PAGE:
Really, This wasn't obvious to you in he first place ? :
Personally, I feel like there are certain lessons that no one can truly “teach” you, that you must experience firsthand to truly appreciate. So 2 years ago when I began my very first game design course and the very first assignment called for us to organize into groups maybe I should have caught a hint. Maybe during m first programming courses where we were asked to work on the programs together I should have got the hint. Maybe in the class I just left where we used the unreal development kit to create map animations and build an actual game-play environment and were asked to work in groups, I should have caught the hint. Heck maybe even while looking through the “ job seeker” section of gamasutra where I have seen requests for specified skills ranging from lighting programmers to just general – all purpose development skills I should have got the message.
If you build a man on fire , you warm him for a day . If you set him on fire, he'll be warm for the rest of his life :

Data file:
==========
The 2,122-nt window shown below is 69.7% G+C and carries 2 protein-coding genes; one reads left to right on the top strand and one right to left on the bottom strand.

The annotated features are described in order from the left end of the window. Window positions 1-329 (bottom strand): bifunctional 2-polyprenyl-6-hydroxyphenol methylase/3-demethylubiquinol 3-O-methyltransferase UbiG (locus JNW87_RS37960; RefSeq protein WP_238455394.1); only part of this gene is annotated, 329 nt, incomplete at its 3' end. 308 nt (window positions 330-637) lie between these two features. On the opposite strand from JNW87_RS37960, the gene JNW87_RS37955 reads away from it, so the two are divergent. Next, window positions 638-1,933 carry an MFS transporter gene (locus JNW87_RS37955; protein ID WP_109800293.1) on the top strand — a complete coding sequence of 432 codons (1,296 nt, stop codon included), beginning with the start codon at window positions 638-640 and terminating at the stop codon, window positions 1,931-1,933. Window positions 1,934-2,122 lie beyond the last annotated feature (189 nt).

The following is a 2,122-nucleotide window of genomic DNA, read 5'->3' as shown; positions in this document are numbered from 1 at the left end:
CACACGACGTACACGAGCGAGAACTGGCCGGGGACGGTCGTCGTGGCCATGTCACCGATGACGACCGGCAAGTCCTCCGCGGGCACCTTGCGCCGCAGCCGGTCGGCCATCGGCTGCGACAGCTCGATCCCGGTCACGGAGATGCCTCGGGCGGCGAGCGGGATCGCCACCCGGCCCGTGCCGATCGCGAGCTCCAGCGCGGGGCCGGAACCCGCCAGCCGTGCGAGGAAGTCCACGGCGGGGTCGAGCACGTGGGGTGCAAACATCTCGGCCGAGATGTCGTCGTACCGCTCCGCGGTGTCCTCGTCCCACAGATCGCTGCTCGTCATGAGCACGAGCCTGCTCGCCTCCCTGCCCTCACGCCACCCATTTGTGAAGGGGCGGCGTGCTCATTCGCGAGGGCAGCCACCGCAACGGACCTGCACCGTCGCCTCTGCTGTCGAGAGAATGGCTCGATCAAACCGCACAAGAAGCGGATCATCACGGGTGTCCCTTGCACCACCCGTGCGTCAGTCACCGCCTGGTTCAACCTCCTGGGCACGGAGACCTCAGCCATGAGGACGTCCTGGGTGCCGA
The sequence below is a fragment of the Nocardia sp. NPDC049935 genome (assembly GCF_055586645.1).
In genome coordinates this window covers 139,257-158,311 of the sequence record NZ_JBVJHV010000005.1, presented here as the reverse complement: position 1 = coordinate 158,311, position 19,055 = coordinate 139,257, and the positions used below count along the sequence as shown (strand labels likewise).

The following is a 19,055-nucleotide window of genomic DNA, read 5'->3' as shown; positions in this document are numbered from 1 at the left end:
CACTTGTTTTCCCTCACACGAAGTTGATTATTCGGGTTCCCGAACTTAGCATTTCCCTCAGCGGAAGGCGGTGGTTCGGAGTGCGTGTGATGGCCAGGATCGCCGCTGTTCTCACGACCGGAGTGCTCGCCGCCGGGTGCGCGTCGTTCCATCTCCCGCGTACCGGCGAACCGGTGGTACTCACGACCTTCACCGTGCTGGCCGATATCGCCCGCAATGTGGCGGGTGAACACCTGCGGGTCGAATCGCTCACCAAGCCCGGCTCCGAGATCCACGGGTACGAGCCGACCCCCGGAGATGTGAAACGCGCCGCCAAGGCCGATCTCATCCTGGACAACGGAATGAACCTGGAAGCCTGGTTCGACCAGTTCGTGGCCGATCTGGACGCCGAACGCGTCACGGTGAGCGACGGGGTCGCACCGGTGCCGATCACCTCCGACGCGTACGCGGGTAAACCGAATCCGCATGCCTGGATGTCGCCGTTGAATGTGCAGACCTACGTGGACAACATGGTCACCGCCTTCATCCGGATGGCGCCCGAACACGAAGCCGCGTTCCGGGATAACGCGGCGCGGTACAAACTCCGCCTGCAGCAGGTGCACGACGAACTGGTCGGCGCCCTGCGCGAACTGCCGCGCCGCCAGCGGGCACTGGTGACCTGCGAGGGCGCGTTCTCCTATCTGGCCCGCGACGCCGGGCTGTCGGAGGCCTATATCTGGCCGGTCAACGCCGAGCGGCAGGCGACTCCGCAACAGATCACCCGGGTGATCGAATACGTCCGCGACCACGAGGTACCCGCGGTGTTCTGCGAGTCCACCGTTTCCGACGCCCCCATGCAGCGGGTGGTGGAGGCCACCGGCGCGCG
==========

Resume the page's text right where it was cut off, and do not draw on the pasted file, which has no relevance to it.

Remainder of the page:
But no, no what truly made this message hit home for me Is my latest and first actual Gaming project, a project I have done all the work on myself. What was originally the results of months of pondering different game designs and finally coming to the conclusion that I didn’t want my senior project to be my first game design project , became my attempt to make a game to enhance my portfolio. After a month of procrastination I finally Gained the energy necessary for the project and sprung to life developing art assets, planning out the logic behind the boss battles, trying to figure out how to apply gravity to my character and a host of art/design/ programming related events and issues. It has only just now become apparent to me however just how much work goes into implementing all of these features and how this projects success or failure falls on my head and my head alone. At no point can I lean over and ask for someone else’s input, or while creating another sprite for the jump animation can I also have someone else check the collisions with the main character. When I was coming up with the initial Idea my brain ran wild with all sorts of cool Ideas to implement into my junior masterpiece, but at some point I had to think realistically and scale down my plans . As much as I would love to have an end-sequence where I make the player the unstoppable, destruction –wreaking boss I don’t have the time or artistic ability to create the sprites necessary and I would have to do some major programming research in order to implement something like that .